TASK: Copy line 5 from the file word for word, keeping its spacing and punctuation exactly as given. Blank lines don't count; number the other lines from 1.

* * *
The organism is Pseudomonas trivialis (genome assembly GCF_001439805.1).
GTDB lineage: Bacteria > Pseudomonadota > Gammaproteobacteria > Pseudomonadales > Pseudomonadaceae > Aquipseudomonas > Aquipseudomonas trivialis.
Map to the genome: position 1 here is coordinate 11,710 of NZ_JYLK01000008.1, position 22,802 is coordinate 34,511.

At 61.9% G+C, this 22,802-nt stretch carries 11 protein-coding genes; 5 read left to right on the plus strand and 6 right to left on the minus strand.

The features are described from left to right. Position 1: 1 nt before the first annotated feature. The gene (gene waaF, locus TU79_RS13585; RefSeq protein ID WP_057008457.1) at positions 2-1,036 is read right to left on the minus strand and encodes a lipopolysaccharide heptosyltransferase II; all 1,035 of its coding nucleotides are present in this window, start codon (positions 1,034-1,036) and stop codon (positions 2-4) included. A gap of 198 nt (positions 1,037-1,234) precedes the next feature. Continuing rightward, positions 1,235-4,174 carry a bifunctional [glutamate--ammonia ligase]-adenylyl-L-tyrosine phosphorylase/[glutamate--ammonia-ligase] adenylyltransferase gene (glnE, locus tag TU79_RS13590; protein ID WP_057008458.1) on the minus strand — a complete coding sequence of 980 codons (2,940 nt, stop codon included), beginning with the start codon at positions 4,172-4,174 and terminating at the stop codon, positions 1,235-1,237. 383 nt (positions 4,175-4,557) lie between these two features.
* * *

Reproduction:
The features are described from left to right. Position 1: 1 nt before the first annotated feature. The gene (gene waaF, locus TU79_RS13585; RefSeq protein ID WP_057008457.1) at positions 2-1,036 is read right to left on the minus strand and encodes a lipopolysaccharide heptosyltransferase II; all 1,035 of its coding nucleotides are present in this window, start codon (positions 1,034-1,036) and stop codon (positions 2-4) included. A gap of 198 nt (positions 1,037-1,234) precedes the next feature. Continuing rightward, positions 1,235-4,174 carry a bifunctional [glutamate--ammonia ligase]-adenylyl-L-tyrosine phosphorylase/[glutamate--ammonia-ligase] adenylyltransferase gene (glnE, locus tag TU79_RS13590; protein ID WP_057008458.1) on the minus strand — a complete coding sequence of 980 codons (2,940 nt, stop codon included), beginning with the start codon at positions 4,172-4,174 and terminating at the stop codon, positions 1,235-1,237. 383 nt (positions 4,175-4,557) lie between these two features.